Community funds for emergency transport can mean the difference between life and death in rural vill
For very poor communities, the cost of getting to a health centre is one of the major barriers preventing people from accessing healthcare when they need it. This is particularly true in remote parts of Cambodia such as Koh Nheak in Mondul Kiri, where it can be a long and difficult journey to access even basic healthcare services. Many villages in the area are located along dirt roads that can be virtually impassable during the height of the rainy season, making the cost of getting there prohibitively high for some.
To help combat this problem, CARE has been working to set up Village Emergency Referral Systems (VERS), in a number of provinces with support from Global Fund. Kong Sothea has been on the committee for the VERS in his village of Orntres since 2012. Originally set up with funding support from CARE though its local partner IPHIA, the VERS in his village now has 26 members who each pay 1000riel (USD$0.25) per month. This money forms a pool of funds which can be borrowed in the event of an emergency, with members signing an agreement as to when they will pay the money back. Non-members can also access the funds if they need, and are charged interest at 3% per month on the money they borrow―an amount agreed by the community.
Sothea says this service is very important for the village, which is located around 8km from the Koh Nheak health centre. “Travel there by motorbike costs about $5, but for severe cases requiring transport by kor yunn [a local form of homemade car], the costs are much greater,” he says. A combination of difficult roads which larger vehicles find harder to navigate and local spiritual beliefs regarding the fear of people dying in their vehicle mean the cost of getting to the health centre from Orntres can be as high as $80. This is a huge sum for rural farmers, who would not have this kind of money available in the event of an emergency.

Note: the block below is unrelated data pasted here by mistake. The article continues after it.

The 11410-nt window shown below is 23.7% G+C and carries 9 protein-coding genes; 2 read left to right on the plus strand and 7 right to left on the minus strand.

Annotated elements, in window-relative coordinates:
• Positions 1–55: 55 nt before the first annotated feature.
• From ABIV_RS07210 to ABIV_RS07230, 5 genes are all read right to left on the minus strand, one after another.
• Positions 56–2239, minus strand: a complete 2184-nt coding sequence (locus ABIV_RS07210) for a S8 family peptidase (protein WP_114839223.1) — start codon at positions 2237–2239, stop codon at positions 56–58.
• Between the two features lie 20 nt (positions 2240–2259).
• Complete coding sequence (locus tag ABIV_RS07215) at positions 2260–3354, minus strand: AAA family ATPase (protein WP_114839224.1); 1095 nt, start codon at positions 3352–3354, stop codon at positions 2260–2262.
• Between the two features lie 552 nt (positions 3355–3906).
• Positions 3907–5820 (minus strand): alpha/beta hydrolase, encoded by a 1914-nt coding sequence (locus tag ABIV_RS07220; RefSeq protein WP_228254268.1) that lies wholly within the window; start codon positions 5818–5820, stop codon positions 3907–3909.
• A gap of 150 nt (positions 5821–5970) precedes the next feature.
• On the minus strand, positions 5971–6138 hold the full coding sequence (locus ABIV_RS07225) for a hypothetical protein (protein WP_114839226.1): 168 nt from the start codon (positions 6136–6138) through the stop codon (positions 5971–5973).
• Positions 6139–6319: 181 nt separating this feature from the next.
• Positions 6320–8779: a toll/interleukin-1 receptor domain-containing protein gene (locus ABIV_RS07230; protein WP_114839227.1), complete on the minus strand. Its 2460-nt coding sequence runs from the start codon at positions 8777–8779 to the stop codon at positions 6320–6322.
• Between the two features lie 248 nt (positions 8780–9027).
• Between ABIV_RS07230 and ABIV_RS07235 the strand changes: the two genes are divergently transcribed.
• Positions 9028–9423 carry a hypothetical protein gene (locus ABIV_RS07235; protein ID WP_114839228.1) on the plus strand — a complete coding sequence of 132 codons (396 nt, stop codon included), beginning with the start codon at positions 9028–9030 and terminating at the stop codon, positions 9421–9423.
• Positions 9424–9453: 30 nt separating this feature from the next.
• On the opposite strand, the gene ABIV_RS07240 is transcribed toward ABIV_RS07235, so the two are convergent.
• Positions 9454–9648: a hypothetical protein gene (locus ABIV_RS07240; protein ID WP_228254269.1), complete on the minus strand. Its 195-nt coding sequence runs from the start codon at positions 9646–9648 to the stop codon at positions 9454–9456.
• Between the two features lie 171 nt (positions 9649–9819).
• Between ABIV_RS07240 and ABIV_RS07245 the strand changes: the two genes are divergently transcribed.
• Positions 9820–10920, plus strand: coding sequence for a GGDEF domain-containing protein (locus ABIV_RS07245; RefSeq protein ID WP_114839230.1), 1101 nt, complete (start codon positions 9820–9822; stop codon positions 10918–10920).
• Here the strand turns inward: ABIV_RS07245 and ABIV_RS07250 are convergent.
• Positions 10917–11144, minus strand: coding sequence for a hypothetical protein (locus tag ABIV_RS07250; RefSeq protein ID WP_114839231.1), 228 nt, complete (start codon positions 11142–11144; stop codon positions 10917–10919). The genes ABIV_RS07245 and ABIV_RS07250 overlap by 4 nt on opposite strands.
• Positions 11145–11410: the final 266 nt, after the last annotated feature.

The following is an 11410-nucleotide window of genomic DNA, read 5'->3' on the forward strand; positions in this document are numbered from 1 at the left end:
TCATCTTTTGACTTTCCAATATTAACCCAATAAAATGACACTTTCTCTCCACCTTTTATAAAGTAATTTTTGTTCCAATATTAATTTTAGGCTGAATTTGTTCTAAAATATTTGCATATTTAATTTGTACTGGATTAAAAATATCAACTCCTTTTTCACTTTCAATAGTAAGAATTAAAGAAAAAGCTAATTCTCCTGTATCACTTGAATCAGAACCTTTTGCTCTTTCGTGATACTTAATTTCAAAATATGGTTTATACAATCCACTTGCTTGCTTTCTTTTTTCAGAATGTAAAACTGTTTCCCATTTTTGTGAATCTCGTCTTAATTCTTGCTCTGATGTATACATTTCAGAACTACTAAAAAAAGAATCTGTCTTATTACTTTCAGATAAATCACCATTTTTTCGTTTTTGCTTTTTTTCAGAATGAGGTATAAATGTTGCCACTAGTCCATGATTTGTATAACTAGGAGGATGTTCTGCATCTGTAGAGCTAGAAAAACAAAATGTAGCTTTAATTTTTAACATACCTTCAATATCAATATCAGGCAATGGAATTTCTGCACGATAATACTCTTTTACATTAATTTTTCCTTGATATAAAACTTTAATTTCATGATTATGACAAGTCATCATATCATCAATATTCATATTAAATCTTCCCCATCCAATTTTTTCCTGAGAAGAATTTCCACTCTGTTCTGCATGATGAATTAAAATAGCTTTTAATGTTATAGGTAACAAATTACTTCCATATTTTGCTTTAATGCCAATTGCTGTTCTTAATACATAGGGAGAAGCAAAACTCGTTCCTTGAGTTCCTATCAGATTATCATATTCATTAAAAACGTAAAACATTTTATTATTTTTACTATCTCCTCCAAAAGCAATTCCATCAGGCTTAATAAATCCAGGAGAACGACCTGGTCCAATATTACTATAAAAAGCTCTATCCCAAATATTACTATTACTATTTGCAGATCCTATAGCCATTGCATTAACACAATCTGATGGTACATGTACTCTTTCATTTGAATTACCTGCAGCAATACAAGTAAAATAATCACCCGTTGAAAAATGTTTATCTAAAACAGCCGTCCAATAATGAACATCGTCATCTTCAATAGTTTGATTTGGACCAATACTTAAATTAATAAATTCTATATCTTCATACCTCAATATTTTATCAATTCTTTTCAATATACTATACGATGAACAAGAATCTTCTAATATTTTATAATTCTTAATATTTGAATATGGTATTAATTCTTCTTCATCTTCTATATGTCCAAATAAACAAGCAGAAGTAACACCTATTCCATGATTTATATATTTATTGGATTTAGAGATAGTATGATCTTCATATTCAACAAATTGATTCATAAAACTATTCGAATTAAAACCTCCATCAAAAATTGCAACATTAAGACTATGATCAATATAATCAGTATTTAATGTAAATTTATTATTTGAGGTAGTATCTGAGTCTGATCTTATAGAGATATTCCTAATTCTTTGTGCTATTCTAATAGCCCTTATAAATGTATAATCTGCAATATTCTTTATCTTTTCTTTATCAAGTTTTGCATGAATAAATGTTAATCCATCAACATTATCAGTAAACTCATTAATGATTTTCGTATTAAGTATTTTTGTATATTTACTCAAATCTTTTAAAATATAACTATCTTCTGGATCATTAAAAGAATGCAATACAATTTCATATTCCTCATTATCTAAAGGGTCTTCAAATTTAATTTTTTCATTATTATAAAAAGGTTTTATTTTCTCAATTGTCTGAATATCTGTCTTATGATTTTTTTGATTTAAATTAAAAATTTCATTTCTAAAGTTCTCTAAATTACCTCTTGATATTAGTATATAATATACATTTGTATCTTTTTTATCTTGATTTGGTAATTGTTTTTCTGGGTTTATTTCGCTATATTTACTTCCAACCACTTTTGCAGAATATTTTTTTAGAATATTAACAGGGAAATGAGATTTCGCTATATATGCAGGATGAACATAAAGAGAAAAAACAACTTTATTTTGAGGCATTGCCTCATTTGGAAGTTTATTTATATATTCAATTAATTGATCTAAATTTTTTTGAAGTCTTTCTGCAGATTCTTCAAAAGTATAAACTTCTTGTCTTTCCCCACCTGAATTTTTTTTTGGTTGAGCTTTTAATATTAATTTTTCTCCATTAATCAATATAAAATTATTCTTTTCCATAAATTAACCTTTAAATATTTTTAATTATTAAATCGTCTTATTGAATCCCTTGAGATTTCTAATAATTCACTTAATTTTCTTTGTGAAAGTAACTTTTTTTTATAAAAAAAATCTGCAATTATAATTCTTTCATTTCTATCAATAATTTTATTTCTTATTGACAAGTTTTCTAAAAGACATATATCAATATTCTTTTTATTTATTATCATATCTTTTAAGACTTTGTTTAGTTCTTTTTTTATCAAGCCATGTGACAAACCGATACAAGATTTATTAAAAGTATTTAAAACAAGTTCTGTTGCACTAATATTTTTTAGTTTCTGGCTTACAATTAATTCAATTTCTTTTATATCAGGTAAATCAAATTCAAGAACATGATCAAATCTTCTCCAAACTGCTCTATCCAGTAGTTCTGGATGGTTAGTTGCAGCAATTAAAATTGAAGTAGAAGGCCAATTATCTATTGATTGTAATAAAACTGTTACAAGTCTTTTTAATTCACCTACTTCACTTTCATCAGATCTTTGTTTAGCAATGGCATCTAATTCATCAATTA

The availability of a loan from VERS means that community members have a support system should they need it and loans are sought for a range of reasons. Sothea says that sickness such as severe diarrhea or fevers in children are some of the previous reasons people have had to borrow money for transport to seek medical help and that he has never encountered problems with people paying the money back over time.
For the first three months of 2014 alone, Sothea is able to cite a number of instances where the availability of money for emergency transport had a huge impact on patients. A chainsaw accident severely injured a man’s arm and his loan from VERS ensured he received urgently-needed treatment. Sothea also believes getting to the health centre literally meant the difference between life and death for a mother and her unborn twins when she experience complications as she went into labour. He is very happy that he was able to play a role in ensuring the family received medical care and says that the babies are now doing well.
Global Fund provided $150 seed funding to set up the VERS in Orntres village. The committee has managed the money carefully to ensure this will be able to continue and the VERS now has considerable assets, with over 1 million riel ($250) in funds and money owed from outstanding loans. Sothea is confident about the sustainability of the VERS and plans to continue to provide this service to the community in the future.